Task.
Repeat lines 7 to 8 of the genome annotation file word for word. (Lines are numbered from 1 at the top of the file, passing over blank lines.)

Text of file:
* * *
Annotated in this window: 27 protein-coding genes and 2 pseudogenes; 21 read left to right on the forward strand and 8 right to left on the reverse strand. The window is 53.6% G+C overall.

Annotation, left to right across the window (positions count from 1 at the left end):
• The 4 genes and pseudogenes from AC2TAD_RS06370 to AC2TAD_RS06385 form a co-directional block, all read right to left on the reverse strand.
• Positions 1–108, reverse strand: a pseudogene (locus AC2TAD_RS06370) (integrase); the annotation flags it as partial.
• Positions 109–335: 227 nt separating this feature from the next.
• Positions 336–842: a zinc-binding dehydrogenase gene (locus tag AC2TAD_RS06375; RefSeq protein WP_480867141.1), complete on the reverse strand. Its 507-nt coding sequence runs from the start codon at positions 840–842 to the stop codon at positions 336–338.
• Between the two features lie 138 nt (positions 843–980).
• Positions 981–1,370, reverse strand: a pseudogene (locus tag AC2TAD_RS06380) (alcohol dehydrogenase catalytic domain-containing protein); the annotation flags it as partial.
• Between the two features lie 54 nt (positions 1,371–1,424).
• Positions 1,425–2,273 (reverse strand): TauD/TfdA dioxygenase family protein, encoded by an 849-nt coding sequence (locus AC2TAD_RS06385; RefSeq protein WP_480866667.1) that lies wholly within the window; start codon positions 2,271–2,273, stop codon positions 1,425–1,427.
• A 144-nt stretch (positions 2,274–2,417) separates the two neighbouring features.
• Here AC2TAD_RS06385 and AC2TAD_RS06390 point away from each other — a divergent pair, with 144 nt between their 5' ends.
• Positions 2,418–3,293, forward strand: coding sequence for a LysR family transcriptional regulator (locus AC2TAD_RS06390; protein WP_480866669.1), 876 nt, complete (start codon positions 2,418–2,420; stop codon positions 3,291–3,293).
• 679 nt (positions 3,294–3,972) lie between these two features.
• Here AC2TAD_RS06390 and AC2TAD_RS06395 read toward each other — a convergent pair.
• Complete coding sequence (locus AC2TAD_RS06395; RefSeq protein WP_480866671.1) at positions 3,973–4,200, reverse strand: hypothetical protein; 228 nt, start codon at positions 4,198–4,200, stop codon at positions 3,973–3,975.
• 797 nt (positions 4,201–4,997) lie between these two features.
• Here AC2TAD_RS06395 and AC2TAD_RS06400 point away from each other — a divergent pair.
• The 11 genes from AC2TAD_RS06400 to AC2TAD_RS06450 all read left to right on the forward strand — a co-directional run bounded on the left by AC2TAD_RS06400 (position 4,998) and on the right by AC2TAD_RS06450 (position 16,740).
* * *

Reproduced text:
• Between the two features lie 138 nt (positions 843–980).
• Positions 981–1,370, reverse strand: a pseudogene (locus tag AC2TAD_RS06380) (alcohol dehydrogenase catalytic domain-containing protein); the annotation flags it as partial.